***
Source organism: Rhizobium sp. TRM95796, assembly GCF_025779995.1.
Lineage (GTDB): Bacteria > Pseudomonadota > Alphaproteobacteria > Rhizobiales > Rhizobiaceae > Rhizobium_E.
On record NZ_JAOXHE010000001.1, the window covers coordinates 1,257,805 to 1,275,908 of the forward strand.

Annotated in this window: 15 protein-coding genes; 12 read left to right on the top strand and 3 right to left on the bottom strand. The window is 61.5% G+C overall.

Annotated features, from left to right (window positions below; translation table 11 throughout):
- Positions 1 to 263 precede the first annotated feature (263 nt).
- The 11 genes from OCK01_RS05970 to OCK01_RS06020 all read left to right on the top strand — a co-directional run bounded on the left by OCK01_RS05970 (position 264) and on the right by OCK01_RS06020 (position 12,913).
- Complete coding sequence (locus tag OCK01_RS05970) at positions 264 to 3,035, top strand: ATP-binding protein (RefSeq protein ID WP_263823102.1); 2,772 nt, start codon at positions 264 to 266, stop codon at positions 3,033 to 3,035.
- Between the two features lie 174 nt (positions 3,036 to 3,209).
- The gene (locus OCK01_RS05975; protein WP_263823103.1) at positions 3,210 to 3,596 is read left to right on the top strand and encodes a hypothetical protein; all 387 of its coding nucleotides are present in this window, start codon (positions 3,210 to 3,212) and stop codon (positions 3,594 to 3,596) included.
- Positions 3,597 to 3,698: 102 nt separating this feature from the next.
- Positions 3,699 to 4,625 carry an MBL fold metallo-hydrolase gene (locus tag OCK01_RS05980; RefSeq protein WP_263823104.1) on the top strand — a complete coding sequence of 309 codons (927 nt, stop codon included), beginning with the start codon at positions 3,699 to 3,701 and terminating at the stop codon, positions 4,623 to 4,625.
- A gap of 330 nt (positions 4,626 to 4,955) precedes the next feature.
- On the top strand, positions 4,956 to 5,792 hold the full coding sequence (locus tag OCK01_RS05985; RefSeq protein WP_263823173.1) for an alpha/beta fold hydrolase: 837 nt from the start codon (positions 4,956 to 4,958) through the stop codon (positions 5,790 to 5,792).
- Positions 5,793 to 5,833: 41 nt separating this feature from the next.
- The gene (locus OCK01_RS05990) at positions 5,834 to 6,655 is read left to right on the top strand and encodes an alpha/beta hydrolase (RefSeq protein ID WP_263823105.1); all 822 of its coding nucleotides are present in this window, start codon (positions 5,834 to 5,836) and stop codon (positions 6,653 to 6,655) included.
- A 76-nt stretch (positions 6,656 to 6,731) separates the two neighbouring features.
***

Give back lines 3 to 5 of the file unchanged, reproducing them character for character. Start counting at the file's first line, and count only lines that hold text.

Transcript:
On record NZ_JAOXHE010000001.1, the window covers coordinates 1,257,805 to 1,275,908 of the forward strand.

Annotated in this window: 15 protein-coding genes; 12 read left to right on the top strand and 3 right to left on the bottom strand. The window is 61.5% G+C overall.

Annotated features, from left to right (window positions below; translation table 11 throughout):